Charles Darwent on Lowry and The Painting of Modern Life at Tate Britain: The matchstick men aren’t quite where Lowry left them

L S Lowry turned the working class into a flat-capped mob, always on the move, never getting anywhere

Fancy a Lowry? It’ll cost you. In 2011, The Football Match, in Tate Britain’s new Lowry show, sold for £5.6m. This wasn’t a one-off. Last year the (misleadingly) cheery-sounding Fun Fair at Daisy Nook was knocked down at £3.4m, while Industrial Landscape went for £2.6m. Scenes of inhuman poverty – hungry mill workers, fever hospitals, smog, cripples, beggars, street-fighting drunks – come at a price.

Who buys them? The answer – duh – is rich people. Uniquely for a Tate blockbuster, two-thirds of the works in this show have been lent by private owners. Everyone loves a Lowry, except for institutions: the Tate’s is the first exhibition of his work in a major gallery since his death in 1976. Nor does Mr Stick-Man appeal only to hedge-fund managers. You do not have to be psychic to see queues in Tate Britain’s stars.

And so, another question: why does everybody love Lowry? Certainly not because they think of him as this show would like us to.

Modernism is in vogue again: thus all the recent exhibitions trying to persuade us that Chagall/George Bellows/whoever was a modern painter, really. The subtitle to this one, The Painting of Modern Life, comes from Baudelaire via T J Clark, the historian who demonstrated, in 1985, that Impressionism had been as gritty as it was pretty. Clark is  co-curator of this exhibition, and makes his point again. Lowry, taught in Manchester by a Frenchman called Adolphe Valette, did sign up to Baudelaire’s views on modernity. But he did so in the mid-1920s, 60 years after the French poet voiced them.

Lowry was never a modern painter, in other words, but a wilfully old-fashioned one. That was true in 1925, and even truer in 1971 when he painted Mill Scene, in this show’s first room. In terms of stylistic progression, it is hardly different from Outside the Mill of 1928. Nor in terms of subject, although by 1971 Manchester’s cotton industry was 40 years dead.

“I’ve a one-track mind,” Lowry said. “I only deal with poverty.” That was an understatement.

Oddly, if you ran through the Tate’s six large, Lowry-filled rooms, the resultant blur might almost look modern. His unvarying compositional recipe calls for a terrace of houses parallel to the picture plane, on a street parallel to the bottom of the canvas, with another street running off it halfway along at right-angles. Add to this Lowry’s habit of outlining things in black and you might almost think you’d seen a modernist grid. You won’t have done. Nor – although, at speed, they might look like them – do Lowry’s rickety people have anything to do with the biomorphic squiggles of Kandinsky or Miró.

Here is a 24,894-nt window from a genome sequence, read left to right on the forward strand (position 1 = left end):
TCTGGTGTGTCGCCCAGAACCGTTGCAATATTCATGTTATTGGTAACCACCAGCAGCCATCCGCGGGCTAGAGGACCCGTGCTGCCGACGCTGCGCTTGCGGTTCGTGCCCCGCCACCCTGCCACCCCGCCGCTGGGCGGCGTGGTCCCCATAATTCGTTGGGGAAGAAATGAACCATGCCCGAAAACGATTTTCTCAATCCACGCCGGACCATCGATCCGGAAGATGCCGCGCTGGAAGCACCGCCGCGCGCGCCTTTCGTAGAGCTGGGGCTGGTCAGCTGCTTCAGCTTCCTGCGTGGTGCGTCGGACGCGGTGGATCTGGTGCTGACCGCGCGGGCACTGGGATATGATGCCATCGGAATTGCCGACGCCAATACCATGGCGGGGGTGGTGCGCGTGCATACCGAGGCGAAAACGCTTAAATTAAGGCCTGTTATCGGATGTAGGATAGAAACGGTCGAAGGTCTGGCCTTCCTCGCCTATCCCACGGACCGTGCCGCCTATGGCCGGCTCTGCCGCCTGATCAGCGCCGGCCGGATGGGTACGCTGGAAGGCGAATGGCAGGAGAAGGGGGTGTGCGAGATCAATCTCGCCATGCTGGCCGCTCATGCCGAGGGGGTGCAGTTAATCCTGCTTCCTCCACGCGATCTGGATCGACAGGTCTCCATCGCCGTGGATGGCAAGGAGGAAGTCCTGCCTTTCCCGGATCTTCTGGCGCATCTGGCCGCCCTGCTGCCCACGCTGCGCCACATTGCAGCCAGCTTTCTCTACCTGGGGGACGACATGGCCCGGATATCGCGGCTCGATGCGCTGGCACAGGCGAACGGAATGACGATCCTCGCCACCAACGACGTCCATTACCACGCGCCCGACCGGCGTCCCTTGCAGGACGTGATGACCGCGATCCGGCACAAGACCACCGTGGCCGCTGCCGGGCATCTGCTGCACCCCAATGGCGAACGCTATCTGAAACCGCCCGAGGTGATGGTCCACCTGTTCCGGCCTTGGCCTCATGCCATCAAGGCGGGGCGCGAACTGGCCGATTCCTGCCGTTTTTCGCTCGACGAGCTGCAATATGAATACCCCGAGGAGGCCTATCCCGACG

I wonder, though, if they don’t look like germs even so? Walking around this show, I was reminded of  Henry Moore’s Shelter drawings. It has always seemed to me that Moore, a Northerner like Lowry, hated the proles he found sheltering from the Blitz in London’s Underground, that he saw them less as subterranean than as subhuman. And Lowry?

In 1924, at art school, he painted St Augustine’s, Pendlebury. As befits a student of Valette, the work looks vaguely like Pissarro, its dun-white sky a distant nod to Whistler. If you want to see how old-fashioned it is, make a side trip to the Nevinsons and Gertlers in the Dulwich Picture Gallery’s Crisis of Brilliance. For all that, St Augustine’s is a lovely picture, and artists don’t have to be modern if they don’t want to. Two years later, Lowry painted The Accident, and the rest, as they say, is Lowry.

And where did this new style come from? Primitivism was in the air, even in England: in 1928, Ben Nicholson would “discover” the sailor-painter Alfred Wallis. But Lowry was not so much faux-naive as faux-folk, making work that – in his own imagining, at least – looked as though it might have been made by the people it depicted. That, in itself, is disturbing.

Perhaps he thought he was giving a visual voice to the voiceless. If so, he was wrong. What Lowry did was to dehumanise the urban working class into a mob of flat-capped Morlocks, always on its way to or from but never quite arriving, frozen in a dreadful day of back-to-backs and malnutrition, choking smogs and lice.

Even when a post-war Labour government had eradicated many of these things, Lowry, a Lancashire Tory, continued to see the poor as unevolved, their by now anachronistic sufferings too useful a subject to sacrifice to mere truth-to-life. Its subtle palette apart, I find his work repellent. As to the people who buy it, well ….

To 20 October (tate.org.uk)

CRITIC'S CHOICE

Catch all four  of London’s Vermeer paintings in one room at the National Gallery’s new exhibition Vermeer and Music: The Art of Love and Leisure, which considers music as a way of bringing together lovers (to 8 Sept). From sunrise on Friday to sunset on Sunday, Nikhil Chopra’s continuous Coal on Cotton at the Whitworth Gallery, Manchester, looks at the city’s cultural links with Mumbai, in Manchester International Festival (Thurs to 21 July).

NEXT WEEK Charles Darwent high tails it to Mexico at the Royal Academy

Arts and Entertainment
Novelist Martin Amis at The Times Cheltenham Literature Festival

books
Arts and Entertainment
Alfred Molina, left, and John Lithgow in a scene from 'Love Is Strange'

After giving gay film R-rating despite no sex or violence

film
Arts and Entertainment
Robin Williams will be given a 'meaningful remembrance' at the Emmy Awards

film
Arts and Entertainment

tv
Arts and Entertainment
Arctic Monkeys headline this year's Reading and Leeds festivals, but there's a whole host of other bands to check out too
music
PROMOTED VIDEO
Have you tried new the Independent Digital Edition apps?
Arts and Entertainment
Cliff Richard performs at the Ziggo Dome in Amsterdam on 17 May 2014

music
Arts and Entertainment

TV
Arts and Entertainment
Educating the East End returns to Channel 4 this autumn

TV
Arts and Entertainment